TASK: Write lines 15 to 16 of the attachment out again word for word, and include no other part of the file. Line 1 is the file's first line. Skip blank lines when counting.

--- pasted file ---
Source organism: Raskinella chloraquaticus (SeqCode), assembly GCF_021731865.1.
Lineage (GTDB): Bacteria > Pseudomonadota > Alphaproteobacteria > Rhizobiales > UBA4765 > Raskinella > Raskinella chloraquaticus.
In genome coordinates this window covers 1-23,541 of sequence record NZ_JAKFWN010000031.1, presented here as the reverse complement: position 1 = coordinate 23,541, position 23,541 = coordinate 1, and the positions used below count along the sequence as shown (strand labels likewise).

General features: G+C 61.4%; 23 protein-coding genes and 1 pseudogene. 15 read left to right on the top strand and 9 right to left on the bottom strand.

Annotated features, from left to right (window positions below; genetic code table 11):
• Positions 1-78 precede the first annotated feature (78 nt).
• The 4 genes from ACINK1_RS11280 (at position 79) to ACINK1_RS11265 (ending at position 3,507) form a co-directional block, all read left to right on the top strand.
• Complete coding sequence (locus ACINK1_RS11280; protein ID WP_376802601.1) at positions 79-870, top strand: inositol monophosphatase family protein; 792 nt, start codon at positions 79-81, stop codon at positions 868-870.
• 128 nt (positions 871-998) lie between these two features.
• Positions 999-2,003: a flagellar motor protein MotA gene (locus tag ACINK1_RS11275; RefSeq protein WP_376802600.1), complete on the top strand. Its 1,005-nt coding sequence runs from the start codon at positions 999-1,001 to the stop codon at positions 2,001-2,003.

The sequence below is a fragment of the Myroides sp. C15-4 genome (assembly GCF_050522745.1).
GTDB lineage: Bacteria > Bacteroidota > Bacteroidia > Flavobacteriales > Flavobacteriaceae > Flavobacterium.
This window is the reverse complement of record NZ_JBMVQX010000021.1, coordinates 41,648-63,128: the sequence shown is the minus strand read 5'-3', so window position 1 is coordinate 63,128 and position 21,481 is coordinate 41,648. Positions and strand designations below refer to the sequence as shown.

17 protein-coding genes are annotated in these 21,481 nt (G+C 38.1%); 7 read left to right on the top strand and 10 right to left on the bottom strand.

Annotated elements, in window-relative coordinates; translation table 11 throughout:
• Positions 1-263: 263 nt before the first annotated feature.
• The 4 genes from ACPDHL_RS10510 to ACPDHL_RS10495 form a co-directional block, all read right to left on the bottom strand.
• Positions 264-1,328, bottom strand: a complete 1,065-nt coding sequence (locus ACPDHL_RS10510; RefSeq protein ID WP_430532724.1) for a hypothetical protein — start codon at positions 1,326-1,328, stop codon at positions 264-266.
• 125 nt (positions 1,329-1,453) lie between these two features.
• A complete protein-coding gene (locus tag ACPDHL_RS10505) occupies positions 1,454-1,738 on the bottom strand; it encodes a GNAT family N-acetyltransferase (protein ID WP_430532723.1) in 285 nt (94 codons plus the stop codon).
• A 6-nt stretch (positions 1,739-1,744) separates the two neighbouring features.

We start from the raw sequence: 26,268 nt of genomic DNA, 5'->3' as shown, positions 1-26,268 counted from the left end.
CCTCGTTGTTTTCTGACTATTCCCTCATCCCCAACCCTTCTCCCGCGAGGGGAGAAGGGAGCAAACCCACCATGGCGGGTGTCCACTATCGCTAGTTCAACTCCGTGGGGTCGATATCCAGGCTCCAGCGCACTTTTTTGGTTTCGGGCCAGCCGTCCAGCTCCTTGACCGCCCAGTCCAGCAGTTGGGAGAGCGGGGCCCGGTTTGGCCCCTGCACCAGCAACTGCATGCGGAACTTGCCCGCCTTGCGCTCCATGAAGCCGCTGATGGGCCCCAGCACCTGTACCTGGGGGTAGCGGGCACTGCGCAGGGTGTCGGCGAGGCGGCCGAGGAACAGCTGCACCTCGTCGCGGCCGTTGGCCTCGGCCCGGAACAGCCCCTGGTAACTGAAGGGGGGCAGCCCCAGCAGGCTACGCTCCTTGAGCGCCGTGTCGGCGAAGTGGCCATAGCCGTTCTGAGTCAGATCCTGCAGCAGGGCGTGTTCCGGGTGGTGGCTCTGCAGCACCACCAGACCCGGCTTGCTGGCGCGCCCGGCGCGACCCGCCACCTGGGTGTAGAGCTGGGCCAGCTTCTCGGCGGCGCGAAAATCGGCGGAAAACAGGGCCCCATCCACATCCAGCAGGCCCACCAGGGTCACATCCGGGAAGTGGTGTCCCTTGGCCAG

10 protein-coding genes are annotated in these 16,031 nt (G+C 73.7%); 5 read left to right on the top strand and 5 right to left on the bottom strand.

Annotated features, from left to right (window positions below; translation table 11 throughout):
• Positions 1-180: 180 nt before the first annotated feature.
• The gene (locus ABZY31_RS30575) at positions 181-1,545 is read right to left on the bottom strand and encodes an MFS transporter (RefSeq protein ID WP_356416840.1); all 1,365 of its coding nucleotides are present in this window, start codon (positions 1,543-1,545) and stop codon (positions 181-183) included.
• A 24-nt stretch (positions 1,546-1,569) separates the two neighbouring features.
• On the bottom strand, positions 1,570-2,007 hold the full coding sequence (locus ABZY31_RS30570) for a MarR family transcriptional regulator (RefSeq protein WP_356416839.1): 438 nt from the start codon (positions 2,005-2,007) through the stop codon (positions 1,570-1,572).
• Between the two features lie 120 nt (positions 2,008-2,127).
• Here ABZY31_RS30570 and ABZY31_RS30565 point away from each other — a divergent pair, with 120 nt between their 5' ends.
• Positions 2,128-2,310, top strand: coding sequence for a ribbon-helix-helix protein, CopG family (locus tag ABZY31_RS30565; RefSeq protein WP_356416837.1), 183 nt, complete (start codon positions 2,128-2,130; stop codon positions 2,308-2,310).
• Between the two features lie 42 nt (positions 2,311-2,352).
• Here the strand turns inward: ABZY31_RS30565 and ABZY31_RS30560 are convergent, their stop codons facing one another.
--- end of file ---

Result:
Annotated elements, in window-relative coordinates; translation table 11 throughout:
• Positions 1-263: 263 nt before the first annotated feature.